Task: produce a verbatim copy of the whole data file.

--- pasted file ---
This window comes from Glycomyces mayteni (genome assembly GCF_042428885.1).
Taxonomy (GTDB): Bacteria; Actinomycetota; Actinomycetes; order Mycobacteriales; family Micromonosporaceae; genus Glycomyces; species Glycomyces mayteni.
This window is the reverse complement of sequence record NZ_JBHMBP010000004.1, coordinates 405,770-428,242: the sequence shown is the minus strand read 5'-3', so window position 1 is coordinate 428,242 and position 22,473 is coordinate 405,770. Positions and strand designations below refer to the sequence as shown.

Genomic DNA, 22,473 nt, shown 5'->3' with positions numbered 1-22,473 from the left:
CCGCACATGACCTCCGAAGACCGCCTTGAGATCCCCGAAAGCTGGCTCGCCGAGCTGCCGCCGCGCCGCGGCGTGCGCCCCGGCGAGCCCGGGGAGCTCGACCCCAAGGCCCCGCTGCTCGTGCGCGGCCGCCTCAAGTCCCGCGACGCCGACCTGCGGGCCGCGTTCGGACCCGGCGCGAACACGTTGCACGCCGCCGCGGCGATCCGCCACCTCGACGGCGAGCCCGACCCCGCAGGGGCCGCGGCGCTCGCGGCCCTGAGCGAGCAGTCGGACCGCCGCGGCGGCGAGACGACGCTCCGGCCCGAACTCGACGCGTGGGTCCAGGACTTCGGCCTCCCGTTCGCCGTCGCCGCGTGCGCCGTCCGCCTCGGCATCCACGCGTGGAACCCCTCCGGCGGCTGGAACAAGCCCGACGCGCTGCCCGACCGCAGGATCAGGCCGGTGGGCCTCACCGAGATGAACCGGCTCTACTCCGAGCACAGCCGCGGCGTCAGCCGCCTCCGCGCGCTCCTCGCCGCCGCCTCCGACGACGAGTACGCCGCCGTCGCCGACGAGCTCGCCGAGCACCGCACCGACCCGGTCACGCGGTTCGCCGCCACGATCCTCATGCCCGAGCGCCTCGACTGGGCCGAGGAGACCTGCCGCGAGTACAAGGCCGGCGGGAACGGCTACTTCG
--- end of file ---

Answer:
This window comes from Glycomyces mayteni (genome assembly GCF_042428885.1).
Taxonomy (GTDB): Bacteria; Actinomycetota; Actinomycetes; order Mycobacteriales; family Micromonosporaceae; genus Glycomyces; species Glycomyces mayteni.
This window is the reverse complement of sequence record NZ_JBHMBP010000004.1, coordinates 405,770-428,242: the sequence shown is the minus strand read 5'-3', so window position 1 is coordinate 428,242 and position 22,473 is coordinate 405,770. Positions and strand designations below refer to the sequence as shown.

Genomic DNA, 22,473 nt, shown 5'->3' with positions numbered 1-22,473 from the left:
CCGCACATGACCTCCGAAGACCGCCTTGAGATCCCCGAAAGCTGGCTCGCCGAGCTGCCGCCGCGCCGCGGCGTGCGCCCCGGCGAGCCCGGGGAGCTCGACCCCAAGGCCCCGCTGCTCGTGCGCGGCCGCCTCAAGTCCCGCGACGCCGACCTGCGGGCCGCGTTCGGACCCGGCGCGAACACGTTGCACGCCGCCGCGGCGATCCGCCACCTCGACGGCGAGCCCGACCCCGCAGGGGCCGCGGCGCTCGCGGCCCTGAGCGAGCAGTCGGACCGCCGCGGCGGCGAGACGACGCTCCGGCCCGAACTCGACGCGTGGGTCCAGGACTTCGGCCTCCCGTTCGCCGTCGCCGCGTGCGCCGTCCGCCTCGGCATCCACGCGTGGAACCCCTCCGGCGGCTGGAACAAGCCCGACGCGCTGCCCGACCGCAGGATCAGGCCGGTGGGCCTCACCGAGATGAACCGGCTCTACTCCGAGCACAGCCGCGGCGTCAGCCGCCTCCGCGCGCTCCTCGCCGCCGCCTCCGACGACGAGTACGCCGCCGTCGCCGACGAGCTCGCCGAGCACCGCACCGACCCGGTCACGCGGTTCGCCGCCACGATCCTCATGCCCGAGCGCCTCGACTGGGCCGAGGAGACCTGCCGCGAGTACAAGGCCGGCGGGAACGGCTACTTCG